A nondescript warehouse is home to one of Los Angeles’ coolest art spaces

Hong Kong-based British artist Simon Birch brings an incredible, prolific art space, The 14th Factory, to an abandoned warehouse in Lincoln Heights.

If you haven’t caught the oft-Instagrammed shots of the 2001: A Space Odyssey replica room, or perhaps a white space with colorful pitchforks dangling from the ceiling, you might not be aware that there’s a subversive and immersive art experience happening just outside of downtown LA.

“Throughout its run, the project will feature collaborative works by a global community of interdisciplinary artists representing Greater China, Canada, the United Kingdom and the United States,” the 14th Factory’s website reads.

When guests walk into the blacked out space, they are greeted immediately by a hypnotic video, a kaleidoscopic circle of human bodies. You can watch for as long as you’d like, as the video loops, or move swiftly into the next room where you’ll find a likely sizable line before you’re invited to take off your shoes and spend all of a minute in the 2001: A Space Odyssey room which is impeccably perfected to meticulous, color-specific detail. Once the minute is up, grab your footwear and head into an expansive room where you can view artwork on the walls, stand beneath colorful pitchforks, or perhaps most entertainingly, play on a handful of suspended swings over a mossy raised square.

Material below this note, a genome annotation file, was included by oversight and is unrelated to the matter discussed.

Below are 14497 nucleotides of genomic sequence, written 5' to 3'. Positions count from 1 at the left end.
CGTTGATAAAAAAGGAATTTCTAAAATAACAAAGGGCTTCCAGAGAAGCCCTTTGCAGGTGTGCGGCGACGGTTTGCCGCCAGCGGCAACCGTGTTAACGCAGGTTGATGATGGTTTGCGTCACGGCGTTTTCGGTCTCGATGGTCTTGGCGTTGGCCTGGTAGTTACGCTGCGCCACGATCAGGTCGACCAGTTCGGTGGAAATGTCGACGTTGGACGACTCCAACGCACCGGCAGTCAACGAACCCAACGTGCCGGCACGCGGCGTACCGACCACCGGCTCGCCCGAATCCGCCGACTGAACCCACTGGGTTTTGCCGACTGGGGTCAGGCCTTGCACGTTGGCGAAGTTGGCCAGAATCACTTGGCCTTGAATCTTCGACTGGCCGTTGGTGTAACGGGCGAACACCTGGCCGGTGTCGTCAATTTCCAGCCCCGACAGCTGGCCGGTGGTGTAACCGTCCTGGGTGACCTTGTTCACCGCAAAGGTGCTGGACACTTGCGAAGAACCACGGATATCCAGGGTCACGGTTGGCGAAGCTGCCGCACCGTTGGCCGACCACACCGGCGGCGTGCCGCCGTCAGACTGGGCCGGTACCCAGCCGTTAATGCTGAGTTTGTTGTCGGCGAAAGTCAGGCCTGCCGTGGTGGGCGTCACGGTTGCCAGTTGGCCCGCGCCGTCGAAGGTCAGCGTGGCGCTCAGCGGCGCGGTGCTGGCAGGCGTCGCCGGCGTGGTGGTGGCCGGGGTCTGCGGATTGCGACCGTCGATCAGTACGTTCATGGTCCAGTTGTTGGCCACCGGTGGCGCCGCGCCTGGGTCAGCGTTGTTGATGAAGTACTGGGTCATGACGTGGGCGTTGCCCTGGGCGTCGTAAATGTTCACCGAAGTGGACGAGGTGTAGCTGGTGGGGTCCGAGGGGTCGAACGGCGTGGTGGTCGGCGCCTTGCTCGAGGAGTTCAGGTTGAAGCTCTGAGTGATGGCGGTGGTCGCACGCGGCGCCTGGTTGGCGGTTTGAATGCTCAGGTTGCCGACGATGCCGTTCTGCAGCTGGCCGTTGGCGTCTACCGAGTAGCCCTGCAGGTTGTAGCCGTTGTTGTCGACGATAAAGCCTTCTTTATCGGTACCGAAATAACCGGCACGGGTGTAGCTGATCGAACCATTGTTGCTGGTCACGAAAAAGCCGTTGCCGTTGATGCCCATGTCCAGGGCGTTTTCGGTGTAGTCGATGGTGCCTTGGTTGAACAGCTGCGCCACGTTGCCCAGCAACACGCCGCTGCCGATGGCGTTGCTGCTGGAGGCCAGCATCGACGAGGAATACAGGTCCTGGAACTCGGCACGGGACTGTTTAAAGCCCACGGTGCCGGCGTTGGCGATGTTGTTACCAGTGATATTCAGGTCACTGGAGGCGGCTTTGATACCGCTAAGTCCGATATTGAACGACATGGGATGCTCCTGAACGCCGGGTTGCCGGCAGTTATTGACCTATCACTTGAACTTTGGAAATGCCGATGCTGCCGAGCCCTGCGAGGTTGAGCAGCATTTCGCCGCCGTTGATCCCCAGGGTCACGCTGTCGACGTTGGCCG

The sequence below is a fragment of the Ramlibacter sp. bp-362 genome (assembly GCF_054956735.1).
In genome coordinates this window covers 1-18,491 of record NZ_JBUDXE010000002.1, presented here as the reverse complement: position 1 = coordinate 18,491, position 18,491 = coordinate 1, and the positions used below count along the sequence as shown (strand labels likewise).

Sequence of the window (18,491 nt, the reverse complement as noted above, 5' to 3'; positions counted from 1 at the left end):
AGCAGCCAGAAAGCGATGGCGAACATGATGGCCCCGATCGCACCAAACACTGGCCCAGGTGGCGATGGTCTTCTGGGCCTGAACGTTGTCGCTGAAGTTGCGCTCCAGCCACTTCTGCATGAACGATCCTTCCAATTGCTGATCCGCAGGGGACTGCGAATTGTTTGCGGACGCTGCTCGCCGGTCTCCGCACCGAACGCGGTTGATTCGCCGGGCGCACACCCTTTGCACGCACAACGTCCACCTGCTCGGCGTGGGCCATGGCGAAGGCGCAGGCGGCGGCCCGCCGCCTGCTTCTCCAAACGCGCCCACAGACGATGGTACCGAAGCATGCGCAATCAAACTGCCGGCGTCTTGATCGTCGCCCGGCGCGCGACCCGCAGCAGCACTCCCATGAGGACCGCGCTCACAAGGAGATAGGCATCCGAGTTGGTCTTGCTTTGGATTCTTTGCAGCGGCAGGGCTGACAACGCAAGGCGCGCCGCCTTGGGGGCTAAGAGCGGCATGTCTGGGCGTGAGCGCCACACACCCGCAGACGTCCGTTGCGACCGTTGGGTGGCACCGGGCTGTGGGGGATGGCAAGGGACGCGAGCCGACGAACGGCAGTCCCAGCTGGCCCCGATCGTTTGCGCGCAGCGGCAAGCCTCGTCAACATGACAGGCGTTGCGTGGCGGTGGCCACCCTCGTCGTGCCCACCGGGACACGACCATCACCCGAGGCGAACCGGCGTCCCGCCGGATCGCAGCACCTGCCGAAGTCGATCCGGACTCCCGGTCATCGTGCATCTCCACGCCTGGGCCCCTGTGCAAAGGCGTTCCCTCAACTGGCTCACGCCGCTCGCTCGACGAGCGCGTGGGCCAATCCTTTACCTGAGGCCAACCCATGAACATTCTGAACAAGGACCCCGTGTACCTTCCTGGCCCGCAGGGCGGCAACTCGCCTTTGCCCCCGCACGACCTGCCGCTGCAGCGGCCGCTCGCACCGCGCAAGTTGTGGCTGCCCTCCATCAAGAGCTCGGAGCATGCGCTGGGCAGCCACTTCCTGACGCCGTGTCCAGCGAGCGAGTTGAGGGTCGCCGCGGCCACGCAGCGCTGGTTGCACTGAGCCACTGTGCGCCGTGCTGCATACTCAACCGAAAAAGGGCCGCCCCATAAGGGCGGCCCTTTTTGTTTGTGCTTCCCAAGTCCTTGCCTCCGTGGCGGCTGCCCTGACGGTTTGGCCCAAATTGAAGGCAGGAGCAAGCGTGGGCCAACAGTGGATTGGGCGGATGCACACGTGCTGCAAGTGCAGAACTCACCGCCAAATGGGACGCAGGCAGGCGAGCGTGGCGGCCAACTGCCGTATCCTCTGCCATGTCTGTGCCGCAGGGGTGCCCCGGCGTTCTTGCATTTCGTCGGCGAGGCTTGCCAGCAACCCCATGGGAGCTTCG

It’s easy to lose time in the massive warehouse space, whether you’re checking out the video installations, exploring the outdoor space of old airplane parts, or delighting in Simon Birch’s own sketches. There’s a lot to see in one go, and you might be better served by making a day out of it, or going a few times. One thing is certain, you won’t want to miss this one-of-a-kind spot, open through the end of May.

An interview with Liz Vap

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